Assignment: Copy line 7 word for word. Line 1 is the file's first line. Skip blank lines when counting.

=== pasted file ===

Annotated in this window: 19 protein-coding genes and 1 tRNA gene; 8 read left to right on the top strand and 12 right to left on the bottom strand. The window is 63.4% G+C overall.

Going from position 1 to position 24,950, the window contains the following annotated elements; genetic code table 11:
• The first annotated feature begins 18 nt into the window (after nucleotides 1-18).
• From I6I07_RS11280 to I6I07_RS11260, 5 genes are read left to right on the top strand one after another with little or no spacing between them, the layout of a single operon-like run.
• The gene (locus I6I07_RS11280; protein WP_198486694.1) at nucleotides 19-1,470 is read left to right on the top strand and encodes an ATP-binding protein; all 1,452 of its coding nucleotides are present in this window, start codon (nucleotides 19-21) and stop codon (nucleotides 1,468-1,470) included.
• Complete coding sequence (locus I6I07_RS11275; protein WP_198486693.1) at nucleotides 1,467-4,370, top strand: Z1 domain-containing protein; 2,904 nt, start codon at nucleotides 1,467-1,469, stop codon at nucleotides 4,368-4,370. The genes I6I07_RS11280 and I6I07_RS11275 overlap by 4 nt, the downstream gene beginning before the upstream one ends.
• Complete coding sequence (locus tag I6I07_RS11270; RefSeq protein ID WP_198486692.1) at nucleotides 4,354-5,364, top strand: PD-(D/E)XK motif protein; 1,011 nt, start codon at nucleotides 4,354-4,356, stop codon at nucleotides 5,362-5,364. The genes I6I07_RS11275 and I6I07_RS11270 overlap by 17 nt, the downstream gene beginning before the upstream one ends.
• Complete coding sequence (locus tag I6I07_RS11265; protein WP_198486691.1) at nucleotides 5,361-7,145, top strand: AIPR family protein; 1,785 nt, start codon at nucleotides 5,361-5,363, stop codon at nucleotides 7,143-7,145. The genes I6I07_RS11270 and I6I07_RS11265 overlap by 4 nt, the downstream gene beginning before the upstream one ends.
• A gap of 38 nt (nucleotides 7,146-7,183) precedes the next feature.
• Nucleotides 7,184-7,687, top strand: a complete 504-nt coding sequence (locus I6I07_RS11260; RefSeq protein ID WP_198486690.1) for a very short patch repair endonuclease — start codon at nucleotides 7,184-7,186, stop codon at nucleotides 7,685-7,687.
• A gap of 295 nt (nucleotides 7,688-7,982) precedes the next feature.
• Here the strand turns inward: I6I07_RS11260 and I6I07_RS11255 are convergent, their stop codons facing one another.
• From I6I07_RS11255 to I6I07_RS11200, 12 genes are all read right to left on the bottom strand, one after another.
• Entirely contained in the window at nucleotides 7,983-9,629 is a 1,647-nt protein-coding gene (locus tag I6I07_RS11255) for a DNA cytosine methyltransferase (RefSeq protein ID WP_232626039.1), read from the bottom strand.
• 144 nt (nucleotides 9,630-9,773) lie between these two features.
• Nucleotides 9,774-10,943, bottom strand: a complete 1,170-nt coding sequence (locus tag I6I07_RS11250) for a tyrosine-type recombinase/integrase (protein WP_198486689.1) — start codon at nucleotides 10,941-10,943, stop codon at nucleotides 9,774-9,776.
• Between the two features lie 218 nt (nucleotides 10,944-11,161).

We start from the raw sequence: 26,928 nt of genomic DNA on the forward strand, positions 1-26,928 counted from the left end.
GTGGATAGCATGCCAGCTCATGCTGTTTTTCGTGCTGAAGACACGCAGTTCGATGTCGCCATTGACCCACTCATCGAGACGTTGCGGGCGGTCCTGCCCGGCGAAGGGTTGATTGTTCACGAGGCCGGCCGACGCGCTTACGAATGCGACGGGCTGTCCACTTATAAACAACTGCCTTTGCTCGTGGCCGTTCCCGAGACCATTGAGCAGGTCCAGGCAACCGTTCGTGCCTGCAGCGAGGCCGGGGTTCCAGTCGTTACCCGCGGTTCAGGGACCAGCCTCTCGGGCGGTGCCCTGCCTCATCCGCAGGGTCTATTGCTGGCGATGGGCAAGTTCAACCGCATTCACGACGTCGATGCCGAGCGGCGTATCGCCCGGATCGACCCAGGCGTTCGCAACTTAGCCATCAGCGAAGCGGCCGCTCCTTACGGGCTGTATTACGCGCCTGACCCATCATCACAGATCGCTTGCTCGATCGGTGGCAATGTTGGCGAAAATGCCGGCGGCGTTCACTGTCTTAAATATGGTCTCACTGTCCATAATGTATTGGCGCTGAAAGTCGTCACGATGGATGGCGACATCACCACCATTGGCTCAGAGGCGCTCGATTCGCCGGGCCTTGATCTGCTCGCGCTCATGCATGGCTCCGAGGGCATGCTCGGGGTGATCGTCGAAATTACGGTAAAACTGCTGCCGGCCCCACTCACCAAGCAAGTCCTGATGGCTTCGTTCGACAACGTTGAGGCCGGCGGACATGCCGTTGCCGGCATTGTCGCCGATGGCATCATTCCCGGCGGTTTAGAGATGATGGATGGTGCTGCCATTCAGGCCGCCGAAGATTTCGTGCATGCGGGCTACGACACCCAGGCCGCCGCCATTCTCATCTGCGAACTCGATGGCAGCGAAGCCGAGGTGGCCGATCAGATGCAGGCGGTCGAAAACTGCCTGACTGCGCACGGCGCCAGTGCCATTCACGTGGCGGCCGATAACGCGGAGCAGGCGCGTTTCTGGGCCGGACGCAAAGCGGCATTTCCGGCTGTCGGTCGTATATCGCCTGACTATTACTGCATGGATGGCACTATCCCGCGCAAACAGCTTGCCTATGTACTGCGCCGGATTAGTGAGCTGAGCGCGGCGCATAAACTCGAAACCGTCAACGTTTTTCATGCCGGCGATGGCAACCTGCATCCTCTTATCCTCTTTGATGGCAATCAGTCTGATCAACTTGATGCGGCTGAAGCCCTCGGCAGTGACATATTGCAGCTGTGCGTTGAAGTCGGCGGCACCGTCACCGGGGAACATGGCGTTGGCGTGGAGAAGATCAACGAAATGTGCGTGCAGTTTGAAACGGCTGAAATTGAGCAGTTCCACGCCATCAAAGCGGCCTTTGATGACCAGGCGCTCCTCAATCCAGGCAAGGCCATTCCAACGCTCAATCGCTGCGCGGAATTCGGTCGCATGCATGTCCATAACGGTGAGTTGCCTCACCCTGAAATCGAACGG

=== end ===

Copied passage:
• Complete coding sequence (locus tag I6I07_RS11270; RefSeq protein ID WP_198486692.1) at nucleotides 4,354-5,364, top strand: PD-(D/E)XK motif protein; 1,011 nt, start codon at nucleotides 4,354-4,356, stop codon at nucleotides 5,362-5,364. The genes I6I07_RS11275 and I6I07_RS11270 overlap by 17 nt, the downstream gene beginning before the upstream one ends.